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[–] Troll 11 points 84 points (+95|-11) ago 

Yes it can. Install one of a 1000 distributions of Linux or FreeBSD or OpenBSD or NetBSD and MS can eat a dick.

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[–] turdovski 44 points 35 points (+79|-44) ago 

Linux sucks though for the average user. I tried it, I really really really wanted it to work as I fucking hate windows spying.

My mouse has no drivers, so i can't reassign buttons or disable the mouse led. There were some weird ass commands you could try in terminal..but ... i don't have time for that.

The display drivers are fucked so my 144hz display couldn't display at that refresh rate.

I couldn't figure out how to control the fan speed on my laptop.

I have multiple monitors with different resolutions, so need a different dpi on each screen - which windows 10 allows you to do, couldn't figure out how to do it in ubuntu or mint.

Every single one of the things mentioned has an easy to use gui interface in windows, in linux you need to use the terminal. Yes linux is powerful and great, if you know how to use the terminal, which 99.999% of people don't want to and don't have time to learn.

[–] [deleted] 44 points 72 points (+116|-44) ago 

[Deleted]

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[–] tribblepuncher [S] 0 points 31 points (+31|-0) ago 

This depends on a lot of variables. Some hardware just plain sucks to use Linux on. Ironically it tends to do better when you're using slightly older stuff - often the most cutting-edge hardware won't have drivers updated for it yet. It also depends on the distro. For example, pure OSS advocates shun any proprietary drivers, but many distros include it anyway, and while the former is philosophically pure, the latter is more likely to support the hardware.

I have heard many stories of people who installed it for their mother/grandmother/other-technologically-disinterested relative and it worked fine. I believe them, but not every story is going to turn out that way.

All that said, I'd like to know precisely when you tried it. While driver problems are part of the nature of the beast, I have not heard of a mouse that was incompatible with Linux in decades.

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[–] luckyguy 0 points 5 points (+5|-0) ago  (edited ago)

You are using it beyond the average user. In windows when you want to do something different you are just as likely to run into trouble. The difference is that you've had time to figure it out on windows, and what you've settled with in your environment was effected by what was easy in windows. There were likely many times you struggled to get what you want in that environment. And possibly times you've even given up. Your experience with linux just happened to be doing that with multiple things at the same time dealing with it in an environment you aren't familiar with. Average users can use linux for average things and doing non-average things takes a little more work just as it would on windows. Windows and Linux both have their few not so average things that they've managed to make easy. You never know what your system might have become if you had been using linux the last 4 years.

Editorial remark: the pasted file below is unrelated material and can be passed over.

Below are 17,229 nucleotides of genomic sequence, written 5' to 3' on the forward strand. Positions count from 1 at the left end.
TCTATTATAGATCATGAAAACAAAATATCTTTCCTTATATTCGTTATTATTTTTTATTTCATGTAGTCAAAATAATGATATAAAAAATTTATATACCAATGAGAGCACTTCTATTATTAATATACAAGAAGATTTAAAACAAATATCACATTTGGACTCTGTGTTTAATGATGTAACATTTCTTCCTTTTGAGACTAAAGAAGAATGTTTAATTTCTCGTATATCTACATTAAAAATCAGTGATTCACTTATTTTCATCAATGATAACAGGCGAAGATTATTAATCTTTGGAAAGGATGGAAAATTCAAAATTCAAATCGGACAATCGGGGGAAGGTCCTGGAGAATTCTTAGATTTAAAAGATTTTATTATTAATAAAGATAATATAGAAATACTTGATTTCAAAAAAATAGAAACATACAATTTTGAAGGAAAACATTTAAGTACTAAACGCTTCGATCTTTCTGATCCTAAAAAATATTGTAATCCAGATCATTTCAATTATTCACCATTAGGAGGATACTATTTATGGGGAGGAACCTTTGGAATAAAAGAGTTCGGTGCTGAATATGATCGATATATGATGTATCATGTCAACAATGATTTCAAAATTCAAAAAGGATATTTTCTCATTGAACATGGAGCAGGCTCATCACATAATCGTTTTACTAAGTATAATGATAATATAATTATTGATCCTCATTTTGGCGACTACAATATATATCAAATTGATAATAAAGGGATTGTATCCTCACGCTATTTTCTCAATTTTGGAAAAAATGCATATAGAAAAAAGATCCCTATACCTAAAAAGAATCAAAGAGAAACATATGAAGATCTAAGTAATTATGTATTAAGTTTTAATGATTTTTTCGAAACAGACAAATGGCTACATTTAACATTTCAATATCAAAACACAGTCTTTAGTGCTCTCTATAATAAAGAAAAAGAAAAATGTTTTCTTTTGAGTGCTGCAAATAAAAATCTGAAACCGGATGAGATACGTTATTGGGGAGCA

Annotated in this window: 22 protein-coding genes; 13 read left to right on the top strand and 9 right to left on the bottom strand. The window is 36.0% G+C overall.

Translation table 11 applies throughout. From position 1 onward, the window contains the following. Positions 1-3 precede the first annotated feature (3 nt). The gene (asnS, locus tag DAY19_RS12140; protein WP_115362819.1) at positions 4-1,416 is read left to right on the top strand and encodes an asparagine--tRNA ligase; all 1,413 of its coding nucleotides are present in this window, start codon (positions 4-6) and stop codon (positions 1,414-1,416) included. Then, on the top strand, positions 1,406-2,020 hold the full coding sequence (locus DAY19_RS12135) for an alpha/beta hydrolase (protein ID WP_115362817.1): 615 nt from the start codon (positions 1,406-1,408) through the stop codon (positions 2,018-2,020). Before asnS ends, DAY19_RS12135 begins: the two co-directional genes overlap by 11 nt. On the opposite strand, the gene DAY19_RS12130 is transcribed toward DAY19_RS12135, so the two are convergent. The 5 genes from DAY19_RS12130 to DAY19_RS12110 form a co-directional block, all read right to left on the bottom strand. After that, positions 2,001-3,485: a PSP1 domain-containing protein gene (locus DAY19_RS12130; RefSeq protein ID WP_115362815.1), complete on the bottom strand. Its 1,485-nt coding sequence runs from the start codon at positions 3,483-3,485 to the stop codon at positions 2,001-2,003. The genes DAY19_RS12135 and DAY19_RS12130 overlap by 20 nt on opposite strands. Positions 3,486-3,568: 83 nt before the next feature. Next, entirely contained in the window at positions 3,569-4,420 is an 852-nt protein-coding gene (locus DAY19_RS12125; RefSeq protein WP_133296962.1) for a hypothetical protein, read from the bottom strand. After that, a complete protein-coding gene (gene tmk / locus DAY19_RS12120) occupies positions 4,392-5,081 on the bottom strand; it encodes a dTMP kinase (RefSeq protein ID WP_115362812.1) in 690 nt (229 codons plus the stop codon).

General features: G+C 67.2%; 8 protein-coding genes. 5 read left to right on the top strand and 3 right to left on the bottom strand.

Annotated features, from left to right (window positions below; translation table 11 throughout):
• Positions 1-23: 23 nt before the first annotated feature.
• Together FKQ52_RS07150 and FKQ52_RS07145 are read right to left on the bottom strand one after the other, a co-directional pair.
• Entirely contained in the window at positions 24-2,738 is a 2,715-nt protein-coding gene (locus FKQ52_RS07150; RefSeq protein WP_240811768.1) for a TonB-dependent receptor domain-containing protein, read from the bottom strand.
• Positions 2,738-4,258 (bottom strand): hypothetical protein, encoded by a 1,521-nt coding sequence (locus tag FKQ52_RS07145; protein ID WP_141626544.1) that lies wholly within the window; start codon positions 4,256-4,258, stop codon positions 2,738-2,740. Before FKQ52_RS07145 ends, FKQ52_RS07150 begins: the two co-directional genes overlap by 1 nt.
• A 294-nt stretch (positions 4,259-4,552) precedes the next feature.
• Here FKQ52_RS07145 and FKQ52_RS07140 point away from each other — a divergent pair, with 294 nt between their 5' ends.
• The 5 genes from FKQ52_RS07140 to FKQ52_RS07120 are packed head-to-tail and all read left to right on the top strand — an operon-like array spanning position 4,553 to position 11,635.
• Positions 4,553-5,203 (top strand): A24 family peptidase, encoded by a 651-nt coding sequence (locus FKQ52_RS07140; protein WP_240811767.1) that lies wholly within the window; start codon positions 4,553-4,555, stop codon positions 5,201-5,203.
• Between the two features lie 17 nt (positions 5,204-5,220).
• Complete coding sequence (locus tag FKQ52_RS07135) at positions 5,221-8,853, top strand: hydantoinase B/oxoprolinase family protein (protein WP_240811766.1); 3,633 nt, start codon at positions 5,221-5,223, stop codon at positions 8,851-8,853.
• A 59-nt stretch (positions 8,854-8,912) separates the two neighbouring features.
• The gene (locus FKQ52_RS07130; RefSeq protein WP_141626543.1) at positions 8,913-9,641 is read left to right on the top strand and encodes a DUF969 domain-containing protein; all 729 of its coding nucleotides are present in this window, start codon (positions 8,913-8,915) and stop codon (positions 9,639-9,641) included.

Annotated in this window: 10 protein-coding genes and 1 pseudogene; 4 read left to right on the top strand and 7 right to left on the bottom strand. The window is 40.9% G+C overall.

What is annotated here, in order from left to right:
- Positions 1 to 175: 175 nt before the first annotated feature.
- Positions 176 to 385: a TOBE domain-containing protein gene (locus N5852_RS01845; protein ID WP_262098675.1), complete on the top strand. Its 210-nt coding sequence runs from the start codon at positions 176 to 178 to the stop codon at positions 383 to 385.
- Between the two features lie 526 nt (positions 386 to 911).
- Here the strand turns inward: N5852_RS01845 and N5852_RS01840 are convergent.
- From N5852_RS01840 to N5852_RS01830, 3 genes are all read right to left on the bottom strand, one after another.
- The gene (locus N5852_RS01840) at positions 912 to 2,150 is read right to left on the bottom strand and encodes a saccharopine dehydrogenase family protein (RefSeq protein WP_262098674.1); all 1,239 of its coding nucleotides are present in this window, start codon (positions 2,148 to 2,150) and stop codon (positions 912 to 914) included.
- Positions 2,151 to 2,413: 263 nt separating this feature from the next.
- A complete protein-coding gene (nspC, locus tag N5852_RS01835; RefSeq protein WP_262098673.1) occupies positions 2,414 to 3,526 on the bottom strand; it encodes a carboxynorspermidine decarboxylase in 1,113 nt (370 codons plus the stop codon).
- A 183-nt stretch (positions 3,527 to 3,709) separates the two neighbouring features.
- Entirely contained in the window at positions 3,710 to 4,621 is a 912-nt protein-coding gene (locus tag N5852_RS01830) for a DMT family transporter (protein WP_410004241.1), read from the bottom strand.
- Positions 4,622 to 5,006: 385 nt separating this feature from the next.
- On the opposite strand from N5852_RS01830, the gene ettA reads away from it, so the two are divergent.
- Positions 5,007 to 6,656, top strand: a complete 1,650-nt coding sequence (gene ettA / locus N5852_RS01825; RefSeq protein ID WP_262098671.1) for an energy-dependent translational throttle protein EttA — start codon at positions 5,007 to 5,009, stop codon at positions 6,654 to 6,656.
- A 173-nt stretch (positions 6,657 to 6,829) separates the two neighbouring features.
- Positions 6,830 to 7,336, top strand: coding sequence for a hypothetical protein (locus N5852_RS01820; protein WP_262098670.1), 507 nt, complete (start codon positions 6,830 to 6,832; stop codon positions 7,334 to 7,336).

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[–] fackyuo 0 points 2 points (+2|-0) ago 

then you can suffer with the rest of the windows "average users"

really? you cant turn off your mouse led?! SUCH A TRAVESTY.

"use the terminal, which 99.999% of people don't want to and don't have time to learn"or deal with your shitty "im so lazy that i need to have to be spoon fed" operating system :)

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[–] darkmuffin 1 points 0 points (+1|-1) ago 

I like Linux a lot. I'd switch back to it on my laptop if I could use MS products on it. I use Outlook and OneDrive extensively between my three machines because it syncs so well, but Google tells me they're not really supported. My laptop is primarily used for school. LibreOffice doesn't support Mendeley (it says it does, but it doesn't) and my degree uses APA which is an absolute nightmare to format in LibreOffice, but a breeze in MSO.

Microsoft is really good at software but shit at operating systems.

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[–] tribblepuncher [S] 0 points 1 points (+1|-0) ago 

You might be interested in Codeweavers Crossover office. I used it several years ago for a project, and it was quite impressive. Granted, that was quite some time ago so it may be nowhere near as good now, but it left an impression on me that's lasted that long, so you may want to give it a shot to try to run Word on Linux. Failing that, you might consider VirtualBox, which is actually pretty darn good.

Just a few options you might consider.